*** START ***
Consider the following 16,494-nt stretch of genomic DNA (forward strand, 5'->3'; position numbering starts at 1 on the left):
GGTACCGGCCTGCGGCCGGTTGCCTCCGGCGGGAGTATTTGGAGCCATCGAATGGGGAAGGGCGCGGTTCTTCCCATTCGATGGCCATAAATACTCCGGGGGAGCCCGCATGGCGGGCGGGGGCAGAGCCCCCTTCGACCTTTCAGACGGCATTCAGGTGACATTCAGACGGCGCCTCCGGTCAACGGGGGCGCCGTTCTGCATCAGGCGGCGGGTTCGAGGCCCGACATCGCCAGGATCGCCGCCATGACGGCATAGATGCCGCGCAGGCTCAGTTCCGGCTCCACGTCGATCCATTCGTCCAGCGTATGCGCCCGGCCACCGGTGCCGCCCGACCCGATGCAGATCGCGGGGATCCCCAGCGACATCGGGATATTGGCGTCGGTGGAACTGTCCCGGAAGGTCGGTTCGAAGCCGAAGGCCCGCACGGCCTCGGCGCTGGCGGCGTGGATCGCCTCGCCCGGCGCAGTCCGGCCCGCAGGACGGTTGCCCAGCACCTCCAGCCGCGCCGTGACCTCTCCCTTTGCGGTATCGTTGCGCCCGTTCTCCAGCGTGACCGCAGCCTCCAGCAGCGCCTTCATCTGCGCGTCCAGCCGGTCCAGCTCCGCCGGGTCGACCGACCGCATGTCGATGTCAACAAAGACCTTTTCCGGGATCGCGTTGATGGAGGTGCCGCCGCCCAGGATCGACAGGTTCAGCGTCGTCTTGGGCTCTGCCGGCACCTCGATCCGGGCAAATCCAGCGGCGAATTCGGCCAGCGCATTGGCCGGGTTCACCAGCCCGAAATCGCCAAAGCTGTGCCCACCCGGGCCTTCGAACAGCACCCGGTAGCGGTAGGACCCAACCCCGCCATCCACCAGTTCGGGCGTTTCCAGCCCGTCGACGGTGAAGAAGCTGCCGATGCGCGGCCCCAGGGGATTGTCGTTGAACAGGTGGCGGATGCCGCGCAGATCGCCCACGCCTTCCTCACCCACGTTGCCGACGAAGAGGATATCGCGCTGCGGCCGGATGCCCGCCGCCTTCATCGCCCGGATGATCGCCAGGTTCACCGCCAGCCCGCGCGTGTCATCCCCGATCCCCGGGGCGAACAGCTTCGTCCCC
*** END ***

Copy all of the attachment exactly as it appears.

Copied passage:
Consider the following 16,494-nt stretch of genomic DNA (forward strand, 5'->3'; position numbering starts at 1 on the left):
GGTACCGGCCTGCGGCCGGTTGCCTCCGGCGGGAGTATTTGGAGCCATCGAATGGGGAAGGGCGCGGTTCTTCCCATTCGATGGCCATAAATACTCCGGGGGAGCCCGCATGGCGGGCGGGGGCAGAGCCCCCTTCGACCTTTCAGACGGCATTCAGGTGACATTCAGACGGCGCCTCCGGTCAACGGGGGCGCCGTTCTGCATCAGGCGGCGGGTTCGAGGCCCGACATCGCCAGGATCGCCGCCATGACGGCATAGATGCCGCGCAGGCTCAGTTCCGGCTCCACGTCGATCCATTCGTCCAGCGTATGCGCCCGGCCACCGGTGCCGCCCGACCCGATGCAGATCGCGGGGATCCCCAGCGACATCGGGATATTGGCGTCGGTGGAACTGTCCCGGAAGGTCGGTTCGAAGCCGAAGGCCCGCACGGCCTCGGCGCTGGCGGCGTGGATCGCCTCGCCCGGCGCAGTCCGGCCCGCAGGACGGTTGCCCAGCACCTCCAGCCGCGCCGTGACCTCTCCCTTTGCGGTATCGTTGCGCCCGTTCTCCAGCGTGACCGCAGCCTCCAGCAGCGCCTTCATCTGCGCGTCCAGCCGGTCCAGCTCCGCCGGGTCGACCGACCGCATGTCGATGTCAACAAAGACCTTTTCCGGGATCGCGTTGATGGAGGTGCCGCCGCCCAGGATCGACAGGTTCAGCGTCGTCTTGGGCTCTGCCGGCACCTCGATCCGGGCAAATCCAGCGGCGAATTCGGCCAGCGCATTGGCCGGGTTCACCAGCCCGAAATCGCCAAAGCTGTGCCCACCCGGGCCTTCGAACAGCACCCGGTAGCGGTAGGACCCAACCCCGCCATCCACCAGTTCGGGCGTTTCCAGCCCGTCGACGGTGAAGAAGCTGCCGATGCGCGGCCCCAGGGGATTGTCGTTGAACAGGTGGCGGATGCCGCGCAGATCGCCCACGCCTTCCTCACCCACGTTGCCGACGAAGAGGATATCGCGCTGCGGCCGGATGCCCGCCGCCTTCATCGCCCGGATGATCGCCAGGTTCACCGCCAGCCCGCGCGTGTCATCCCCGATCCCCGGGGCGAACAGCTTCGTCCCC